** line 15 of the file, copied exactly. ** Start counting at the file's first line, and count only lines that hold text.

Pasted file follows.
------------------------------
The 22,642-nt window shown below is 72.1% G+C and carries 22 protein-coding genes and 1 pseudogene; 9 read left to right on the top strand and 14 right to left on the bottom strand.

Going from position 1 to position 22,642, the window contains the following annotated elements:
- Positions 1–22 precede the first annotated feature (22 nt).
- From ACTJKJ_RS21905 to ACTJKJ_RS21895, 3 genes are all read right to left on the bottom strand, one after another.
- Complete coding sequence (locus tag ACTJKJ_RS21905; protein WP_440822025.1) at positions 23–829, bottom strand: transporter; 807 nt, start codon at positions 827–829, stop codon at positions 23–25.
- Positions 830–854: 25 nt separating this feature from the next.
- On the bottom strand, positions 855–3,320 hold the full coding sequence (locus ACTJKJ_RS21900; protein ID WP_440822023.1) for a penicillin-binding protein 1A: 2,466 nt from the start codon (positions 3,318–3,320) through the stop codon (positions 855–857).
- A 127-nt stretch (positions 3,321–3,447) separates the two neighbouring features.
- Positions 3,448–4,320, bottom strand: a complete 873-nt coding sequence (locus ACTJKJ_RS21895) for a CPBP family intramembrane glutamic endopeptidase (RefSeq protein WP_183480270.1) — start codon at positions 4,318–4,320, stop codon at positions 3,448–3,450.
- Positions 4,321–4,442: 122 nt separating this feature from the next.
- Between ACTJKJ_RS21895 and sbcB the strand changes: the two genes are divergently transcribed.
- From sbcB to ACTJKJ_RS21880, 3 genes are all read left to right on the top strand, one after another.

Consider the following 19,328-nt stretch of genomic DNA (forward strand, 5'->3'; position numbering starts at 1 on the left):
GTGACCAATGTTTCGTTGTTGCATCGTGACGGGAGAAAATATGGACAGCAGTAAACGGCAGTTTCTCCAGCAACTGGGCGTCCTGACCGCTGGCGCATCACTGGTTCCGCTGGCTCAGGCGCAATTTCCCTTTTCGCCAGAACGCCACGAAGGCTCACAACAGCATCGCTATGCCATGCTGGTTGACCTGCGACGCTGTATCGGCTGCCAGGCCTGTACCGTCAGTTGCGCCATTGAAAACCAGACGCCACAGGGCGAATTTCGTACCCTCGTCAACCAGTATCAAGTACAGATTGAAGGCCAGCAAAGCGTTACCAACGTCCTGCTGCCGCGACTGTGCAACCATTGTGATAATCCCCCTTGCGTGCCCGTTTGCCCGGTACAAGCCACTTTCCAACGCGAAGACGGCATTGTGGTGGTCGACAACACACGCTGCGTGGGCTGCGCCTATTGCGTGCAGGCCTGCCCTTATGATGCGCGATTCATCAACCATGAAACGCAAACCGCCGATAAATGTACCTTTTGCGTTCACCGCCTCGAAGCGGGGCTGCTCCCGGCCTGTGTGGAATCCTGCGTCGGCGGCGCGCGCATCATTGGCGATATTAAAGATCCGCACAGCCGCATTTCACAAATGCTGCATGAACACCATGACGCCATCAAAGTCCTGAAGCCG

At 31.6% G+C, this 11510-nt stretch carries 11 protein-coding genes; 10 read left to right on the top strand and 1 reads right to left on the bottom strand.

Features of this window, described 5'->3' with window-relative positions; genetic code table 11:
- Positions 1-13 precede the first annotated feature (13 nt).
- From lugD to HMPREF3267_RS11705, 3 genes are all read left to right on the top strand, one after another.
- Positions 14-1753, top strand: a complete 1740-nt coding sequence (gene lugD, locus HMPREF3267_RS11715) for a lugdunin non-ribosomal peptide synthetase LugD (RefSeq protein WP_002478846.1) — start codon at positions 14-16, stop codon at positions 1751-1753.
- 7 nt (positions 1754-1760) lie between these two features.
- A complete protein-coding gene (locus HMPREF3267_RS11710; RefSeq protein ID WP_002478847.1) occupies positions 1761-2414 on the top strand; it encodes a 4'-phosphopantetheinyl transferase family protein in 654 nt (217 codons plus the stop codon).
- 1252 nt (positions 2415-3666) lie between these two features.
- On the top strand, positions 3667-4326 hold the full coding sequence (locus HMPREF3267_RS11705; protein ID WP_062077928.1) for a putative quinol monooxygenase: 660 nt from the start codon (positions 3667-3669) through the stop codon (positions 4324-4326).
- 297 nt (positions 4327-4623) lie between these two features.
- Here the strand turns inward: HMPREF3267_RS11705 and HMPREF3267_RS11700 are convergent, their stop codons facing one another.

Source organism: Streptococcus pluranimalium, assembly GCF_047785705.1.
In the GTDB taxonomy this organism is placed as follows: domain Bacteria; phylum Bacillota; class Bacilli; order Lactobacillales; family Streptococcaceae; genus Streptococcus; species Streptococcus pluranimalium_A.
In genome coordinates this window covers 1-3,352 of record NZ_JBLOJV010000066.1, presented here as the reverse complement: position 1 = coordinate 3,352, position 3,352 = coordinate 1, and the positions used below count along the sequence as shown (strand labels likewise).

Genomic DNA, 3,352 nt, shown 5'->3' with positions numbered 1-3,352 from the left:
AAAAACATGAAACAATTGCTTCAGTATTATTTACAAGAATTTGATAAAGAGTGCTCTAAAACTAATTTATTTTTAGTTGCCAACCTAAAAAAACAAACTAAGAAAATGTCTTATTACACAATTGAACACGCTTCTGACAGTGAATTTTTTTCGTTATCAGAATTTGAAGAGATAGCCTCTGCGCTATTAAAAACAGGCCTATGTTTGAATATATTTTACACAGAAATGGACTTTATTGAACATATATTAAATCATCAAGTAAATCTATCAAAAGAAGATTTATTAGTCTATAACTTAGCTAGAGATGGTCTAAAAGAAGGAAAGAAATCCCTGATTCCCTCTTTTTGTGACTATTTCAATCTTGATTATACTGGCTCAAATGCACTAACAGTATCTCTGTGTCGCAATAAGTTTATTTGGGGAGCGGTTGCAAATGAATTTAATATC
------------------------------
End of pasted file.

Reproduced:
At 31.6% G+C, this 11510-nt stretch carries 11 protein-coding genes; 10 read left to right on the top strand and 1 reads right to left on the bottom strand.